Today is the birthday of the Marine Corps. The Navy and Marines (according to Wikipedia) were established together in 1775. The Marine Corps began November 10, 1775. They have been taking the hill and protecting us ever since. My dad was a Marine for 2 years. And yes, I was always told that you never say “he was a good Marine” until you are standing at his graveside after taps. then forevermore you can say it. My dear dad has been gone for more than 5 years already. My dad was a good Marine and a very good man. Today I honor him and thank him.
Operation Ooh-Rah is a non-profit that is doing something wonderful. Check it out! http://walworthcountytoday.com/news/2012/aug/10/support-troops-have-fun-operation-ooh-rah/
And now, without further ado, is a touching story, that I have seen before. It was also forwarded to me by operation ooh-rah. As a daughter of a Marine, it touches my heart deeply. As a friend to many current and former military people, and cousin, sister and sister-in-law to former Army and Navy and Air Force personnel, it touched my heart as well. Happy birthday Marine Corps.
A Marine’s Story
A nurse took the tired, anxious serviceman to the bedside. “Your son is here,” she said to the old man. She had to repeat the words several times before the patient’s eyes opened.
Heavily sedated because of the pain of his heart attack, he dimly saw the young uniformed Marine standing outside the oxygen tent. He reached out his hand. The Marine wrapped his toughened fingers around the old man’s limp ones, squeezing a message of love and encouragement.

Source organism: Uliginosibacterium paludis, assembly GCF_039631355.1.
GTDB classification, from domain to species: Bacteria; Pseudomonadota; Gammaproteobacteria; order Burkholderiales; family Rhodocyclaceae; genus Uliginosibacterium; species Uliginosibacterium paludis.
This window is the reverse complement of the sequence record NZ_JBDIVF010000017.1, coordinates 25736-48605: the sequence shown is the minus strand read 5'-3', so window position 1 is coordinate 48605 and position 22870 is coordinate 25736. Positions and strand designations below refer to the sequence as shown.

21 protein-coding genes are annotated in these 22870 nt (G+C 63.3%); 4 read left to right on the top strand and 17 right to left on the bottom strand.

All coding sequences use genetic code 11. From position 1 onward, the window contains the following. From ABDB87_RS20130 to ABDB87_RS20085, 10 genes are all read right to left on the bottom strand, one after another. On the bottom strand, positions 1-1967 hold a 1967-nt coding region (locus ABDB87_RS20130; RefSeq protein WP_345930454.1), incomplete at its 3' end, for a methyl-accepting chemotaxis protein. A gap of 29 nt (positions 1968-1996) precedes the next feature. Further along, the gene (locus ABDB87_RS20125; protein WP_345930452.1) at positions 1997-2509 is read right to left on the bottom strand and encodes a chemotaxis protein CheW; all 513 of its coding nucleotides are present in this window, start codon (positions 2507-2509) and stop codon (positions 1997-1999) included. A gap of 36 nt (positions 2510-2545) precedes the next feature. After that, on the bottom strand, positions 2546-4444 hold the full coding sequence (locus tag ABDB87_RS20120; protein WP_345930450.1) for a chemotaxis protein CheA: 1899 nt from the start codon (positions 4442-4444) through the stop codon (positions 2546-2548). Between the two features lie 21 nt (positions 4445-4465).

The nurse brought a chair so that the Marine could sit beside the bed. All through the night the young Marine sat there in the poorly lighted ward, holding the old man’s hand and offering him words of love and strength. Occasionally, the nurse suggested that the Marine move away and rest awhile. He refused.
Whenever the nurse came into the ward, the Marine was oblivious of her and of the night noises of the hospital – the clanking of the oxygen tank, the laughter of the night staff members exchanging greetings, the cries and moans of the other patients. Now and then she heard him say a few gentle words. The dying man said nothing, only held tightly to his son all through the night.
Along towards dawn, the old man died. The Marine released the now lifeless hand he had been holding and went to tell the nurse. While she did what she had to do, he waited.
Finally, she returned. She started to offer words of sympathy, but the Marine interrupted her, “Who was that man?” he asked.
The nurse was startled, “He was your father,” she answered.
“No, he wasn’t,” the Marine replied. “I never saw him before in my life.”
“Then why didn’t you say something when I took you to him?”
“I knew right away there had been a mistake, but I also knew he needed his son, and his son just wasn’t here. When I realized that he was too sick to tell whether or not I was his son, knowing how much he needed me, I stayed. I came here tonight to find a Mr. William Grey. His Son was killed in Iraq today, and I was sent to inform him. What was this Gentleman’s Name? ”
The nurse with tears in her eyes answered, “Mr. William Grey………”
The next time someone needs you … just be there. Stay.
Story from our friends at Operation Ooh-Rah